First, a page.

• Looking at ratio of return and volatility (Sharpe) in of 0.76 in the period of the last 3 years, we see it is relatively higher, thus better in comparison to AGG (-0.68).

Sortino:

'The Sortino ratio improves upon the Sharpe ratio by isolating downside volatility from total volatility by dividing excess return by the downside deviation. The Sortino ratio is a variation of the Sharpe ratio that differentiates harmful volatility from total overall volatility by using the asset's standard deviation of negative asset returns, called downside deviation. The Sortino ratio takes the asset's return and subtracts the risk-free rate, and then divides that amount by the asset's downside deviation. The ratio was named after Frank A. Sortino.'

Which means for our asset as example:
  • Compared with the benchmark AGG (-0.5) in the period of the last 5 years, the excess return divided by the downside deviation of 0.98 of BUG Permanent Portfolio Strategy is larger, thus better.
  • Looking at excess return divided by the downside deviation in of 1.01 in the period of the last 3 years, we see it is relatively higher, thus better in comparison to AGG (-0.88).

Ulcer:

'The ulcer index is a stock market risk measure or technical analysis indicator devised by Peter Martin in 1987, and published by him and Byron McCann in their 1989 book The Investors Guide to Fidelity Funds. It's designed as a measure of volatility, but only volatility in the downward direction, i.e. the amount of drawdown or retracement occurring over a period. Other volatility measures like standard deviation treat up and down movement equally, but a trader doesn't mind upward movement, it's the downside that causes stress and stomach ulcers that the index's name suggests.'

Applying this definition to our asset in some examples:
  • Looking at the Downside risk index of 4.06 in the last 5 years of BUG Permanent Portfolio Strategy, we see it is relatively lower, thus better in comparison to the benchmark AGG (5.27 )
  • During the last 3 years, the Ulcer Ratio is 4.78 , which is lower, thus better than the value of 6.71 from the benchmark.

MaxDD:

'Maximum drawdown is defined as the peak-to-trough decline of an investment during a specific period. It is usually quoted as a percentage of the peak value. The maximum drawdown can be calculated based on absolute returns, in order to identify strategies that suffer less during market downturns, such as low-volatility strategies. However, the maximum drawdown can also be calculated based on returns relative to a benchmark index, for identifying strategies that show steady outperformance over time.'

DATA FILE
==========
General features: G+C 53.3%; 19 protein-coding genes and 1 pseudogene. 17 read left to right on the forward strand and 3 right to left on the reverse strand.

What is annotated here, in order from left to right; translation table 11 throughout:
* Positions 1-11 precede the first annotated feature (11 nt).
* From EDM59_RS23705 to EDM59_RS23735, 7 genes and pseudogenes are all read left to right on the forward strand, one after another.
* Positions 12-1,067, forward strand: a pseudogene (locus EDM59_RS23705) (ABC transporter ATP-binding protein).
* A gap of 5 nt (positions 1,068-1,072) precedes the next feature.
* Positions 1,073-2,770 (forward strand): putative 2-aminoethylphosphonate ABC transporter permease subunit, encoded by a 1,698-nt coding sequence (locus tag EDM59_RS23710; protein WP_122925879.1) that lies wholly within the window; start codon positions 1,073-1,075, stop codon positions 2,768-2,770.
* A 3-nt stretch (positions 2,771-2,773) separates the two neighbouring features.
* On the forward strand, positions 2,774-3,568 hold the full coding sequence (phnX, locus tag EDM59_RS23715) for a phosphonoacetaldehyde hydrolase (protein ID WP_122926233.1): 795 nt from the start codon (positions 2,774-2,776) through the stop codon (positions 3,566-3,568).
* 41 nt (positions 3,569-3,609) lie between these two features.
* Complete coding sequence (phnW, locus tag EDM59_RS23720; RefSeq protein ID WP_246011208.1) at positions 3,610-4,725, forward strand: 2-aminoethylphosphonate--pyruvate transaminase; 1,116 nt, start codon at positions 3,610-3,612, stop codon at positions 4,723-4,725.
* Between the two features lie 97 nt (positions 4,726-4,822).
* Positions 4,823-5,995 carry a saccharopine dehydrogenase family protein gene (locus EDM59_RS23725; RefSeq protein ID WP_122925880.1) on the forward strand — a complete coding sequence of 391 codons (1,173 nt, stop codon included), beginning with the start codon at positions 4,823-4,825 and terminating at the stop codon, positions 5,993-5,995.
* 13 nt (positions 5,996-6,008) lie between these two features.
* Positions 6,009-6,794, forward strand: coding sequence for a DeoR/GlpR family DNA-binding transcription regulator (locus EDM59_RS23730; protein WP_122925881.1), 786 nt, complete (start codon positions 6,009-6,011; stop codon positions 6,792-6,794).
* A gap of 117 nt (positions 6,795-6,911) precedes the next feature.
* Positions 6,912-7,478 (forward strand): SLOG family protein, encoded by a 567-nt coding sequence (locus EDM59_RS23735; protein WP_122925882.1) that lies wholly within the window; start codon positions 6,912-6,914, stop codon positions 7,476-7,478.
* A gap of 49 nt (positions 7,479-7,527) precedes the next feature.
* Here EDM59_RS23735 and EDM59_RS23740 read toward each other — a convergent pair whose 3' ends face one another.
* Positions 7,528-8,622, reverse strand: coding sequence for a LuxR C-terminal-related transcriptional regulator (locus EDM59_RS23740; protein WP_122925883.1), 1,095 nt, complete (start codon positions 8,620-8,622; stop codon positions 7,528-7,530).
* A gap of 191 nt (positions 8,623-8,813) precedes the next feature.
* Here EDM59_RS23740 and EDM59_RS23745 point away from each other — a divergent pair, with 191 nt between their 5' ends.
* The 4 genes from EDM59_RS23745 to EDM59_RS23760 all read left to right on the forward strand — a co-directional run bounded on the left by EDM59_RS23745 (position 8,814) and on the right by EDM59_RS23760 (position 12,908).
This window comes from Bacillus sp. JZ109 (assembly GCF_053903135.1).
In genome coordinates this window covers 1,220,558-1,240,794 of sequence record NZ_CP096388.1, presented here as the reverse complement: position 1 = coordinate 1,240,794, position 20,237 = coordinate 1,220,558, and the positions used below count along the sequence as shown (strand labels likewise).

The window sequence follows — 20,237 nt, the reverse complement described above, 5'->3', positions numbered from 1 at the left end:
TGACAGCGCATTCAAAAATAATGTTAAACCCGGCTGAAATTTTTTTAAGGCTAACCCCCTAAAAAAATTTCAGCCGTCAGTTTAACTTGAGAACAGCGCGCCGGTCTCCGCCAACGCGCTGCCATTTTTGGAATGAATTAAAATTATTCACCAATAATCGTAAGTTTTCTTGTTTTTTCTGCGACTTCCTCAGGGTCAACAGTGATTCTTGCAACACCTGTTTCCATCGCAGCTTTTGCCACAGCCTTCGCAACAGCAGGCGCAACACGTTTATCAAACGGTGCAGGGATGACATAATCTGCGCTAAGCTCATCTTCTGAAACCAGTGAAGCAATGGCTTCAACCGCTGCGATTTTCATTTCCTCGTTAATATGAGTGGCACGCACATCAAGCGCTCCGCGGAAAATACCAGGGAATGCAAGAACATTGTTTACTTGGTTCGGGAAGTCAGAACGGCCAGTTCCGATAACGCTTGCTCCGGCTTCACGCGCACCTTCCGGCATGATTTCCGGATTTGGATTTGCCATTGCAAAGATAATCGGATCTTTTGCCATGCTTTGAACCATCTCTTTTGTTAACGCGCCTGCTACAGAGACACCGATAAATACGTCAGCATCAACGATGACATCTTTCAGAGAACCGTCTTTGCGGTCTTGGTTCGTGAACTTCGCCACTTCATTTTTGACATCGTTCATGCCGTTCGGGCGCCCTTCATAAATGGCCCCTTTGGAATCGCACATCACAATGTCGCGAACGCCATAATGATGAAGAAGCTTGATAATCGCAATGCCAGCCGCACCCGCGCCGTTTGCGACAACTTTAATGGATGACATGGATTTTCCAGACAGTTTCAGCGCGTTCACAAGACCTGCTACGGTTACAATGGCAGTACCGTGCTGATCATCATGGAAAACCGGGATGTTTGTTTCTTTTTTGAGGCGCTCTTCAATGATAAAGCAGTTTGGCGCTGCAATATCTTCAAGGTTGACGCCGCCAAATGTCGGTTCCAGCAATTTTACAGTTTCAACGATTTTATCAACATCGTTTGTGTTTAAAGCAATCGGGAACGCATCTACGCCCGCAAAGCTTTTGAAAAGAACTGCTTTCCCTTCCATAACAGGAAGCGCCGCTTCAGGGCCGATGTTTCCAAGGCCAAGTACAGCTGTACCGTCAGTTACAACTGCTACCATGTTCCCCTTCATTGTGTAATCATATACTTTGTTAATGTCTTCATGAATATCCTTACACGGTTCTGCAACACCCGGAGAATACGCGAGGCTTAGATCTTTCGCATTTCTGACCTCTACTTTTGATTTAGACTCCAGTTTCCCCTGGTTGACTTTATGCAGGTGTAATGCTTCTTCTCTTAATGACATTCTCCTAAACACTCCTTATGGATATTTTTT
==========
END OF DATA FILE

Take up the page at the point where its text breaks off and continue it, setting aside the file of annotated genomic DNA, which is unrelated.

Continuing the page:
Using this definition on our asset we see for example:
  • Compared with the benchmark AGG (-18.4 days) in the period of the last 5 years, the maximum reduction from previous high of -19.3 days of BUG Permanent Portfolio Strategy is lower, thus worse.
  • Looking at maximum DrawDown in of -19.3 days in the period of the last 3 years, we see it is relatively smaller, thus worse in comparison to AGG (-18.4 days).

MaxDuration:

'The Drawdown Duration is the length of any peak to peak period, or the time between new equity highs. The Max Drawdown Duration is the worst (the maximum/longest) amount of time an investment has seen between peaks (equity highs). Many assume Max DD Duration is the length of time between new highs during which the Max DD (magnitude) occurred. But that isn’t always the case. The Max DD duration is the longest time between peaks, period. So it could be the time when the program also had its biggest peak to valley loss (and usually is, because the program needs a long time to recover from the largest loss), but it doesn’t have to be'

Applying this definition to our asset in some examples:
  • Compared with the benchmark AGG (590 days) in the period of the last 5 years, the maximum time in days below previous high water mark of 287 days of BUG Permanent Portfolio Strategy is lower, thus better.
  • During the last 3 years, the maximum days below previous high is 233 days, which is smaller, thus better than the value of 590 days from the benchmark.

AveDuration:

'The Average Drawdown Duration is an extension of the Maximum Drawdown. However, this metric does not explain the drawdown in dollars or percentages, rather in days, weeks, or months. The Avg Drawdown Duration is the average amount of time an investment has seen between peaks (equity highs), or in other terms the average of time under water of all drawdowns. So in contrast to the Maximum duration it does not measure only one drawdown event but calculates the average of all.'

Which means for our asset as example:
  • Looking at the average days below previous high of 75 days in the last 5 years of BUG Permanent Portfolio Strategy, we see it is relatively smaller, thus better in comparison to the benchmark AGG (185 days)
  • Looking at average time in days below previous high water mark in of 57 days in the period of the last 3 years, we see it is relatively lower, thus better in comparison to AGG (250 days).

Performance (YTD)

Historical returns have been extended using synthetic data.

Allocations ()

Allocations

Returns (%)

  • Note that yearly returns do not equal the sum of monthly returns due to compounding.
  • Performance results of BUG Permanent Portfolio Strategy are hypothetical, do not account for slippage, fees or taxes, and are based on backtesting, which has many inherent limitations, some of which are described in our Terms of Use.